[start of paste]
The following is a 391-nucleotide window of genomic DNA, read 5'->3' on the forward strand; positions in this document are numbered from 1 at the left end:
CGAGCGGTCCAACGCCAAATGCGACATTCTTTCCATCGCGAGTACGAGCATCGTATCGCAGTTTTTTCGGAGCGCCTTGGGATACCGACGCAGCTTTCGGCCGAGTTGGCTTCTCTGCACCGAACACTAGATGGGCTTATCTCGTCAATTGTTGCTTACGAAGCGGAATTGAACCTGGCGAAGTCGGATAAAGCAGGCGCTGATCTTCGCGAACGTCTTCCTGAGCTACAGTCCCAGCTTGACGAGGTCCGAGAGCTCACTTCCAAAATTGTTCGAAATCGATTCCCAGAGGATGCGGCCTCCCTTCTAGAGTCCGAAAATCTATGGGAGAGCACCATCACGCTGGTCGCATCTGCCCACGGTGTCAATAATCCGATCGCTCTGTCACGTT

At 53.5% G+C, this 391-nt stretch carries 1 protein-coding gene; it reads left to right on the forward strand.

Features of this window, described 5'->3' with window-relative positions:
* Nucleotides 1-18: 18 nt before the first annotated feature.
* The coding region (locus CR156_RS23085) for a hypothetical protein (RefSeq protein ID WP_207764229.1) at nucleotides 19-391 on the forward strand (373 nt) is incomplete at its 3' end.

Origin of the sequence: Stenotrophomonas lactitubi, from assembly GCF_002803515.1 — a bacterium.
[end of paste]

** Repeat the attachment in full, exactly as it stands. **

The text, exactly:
The following is a 391-nucleotide window of genomic DNA, read 5'->3' on the forward strand; positions in this document are numbered from 1 at the left end:
CGAGCGGTCCAACGCCAAATGCGACATTCTTTCCATCGCGAGTACGAGCATCGTATCGCAGTTTTTTCGGAGCGCCTTGGGATACCGACGCAGCTTTCGGCCGAGTTGGCTTCTCTGCACCGAACACTAGATGGGCTTATCTCGTCAATTGTTGCTTACGAAGCGGAATTGAACCTGGCGAAGTCGGATAAAGCAGGCGCTGATCTTCGCGAACGTCTTCCTGAGCTACAGTCCCAGCTTGACGAGGTCCGAGAGCTCACTTCCAAAATTGTTCGAAATCGATTCCCAGAGGATGCGGCCTCCCTTCTAGAGTCCGAAAATCTATGGGAGAGCACCATCACGCTGGTCGCATCTGCCCACGGTGTCAATAATCCGATCGCTCTGTCACGTT

At 53.5% G+C, this 391-nt stretch carries 1 protein-coding gene; it reads left to right on the forward strand.

Features of this window, described 5'->3' with window-relative positions:
* Nucleotides 1-18: 18 nt before the first annotated feature.
* The coding region (locus CR156_RS23085) for a hypothetical protein (RefSeq protein ID WP_207764229.1) at nucleotides 19-391 on the forward strand (373 nt) is incomplete at its 3' end.

Origin of the sequence: Stenotrophomonas lactitubi, from assembly GCF_002803515.1 — a bacterium.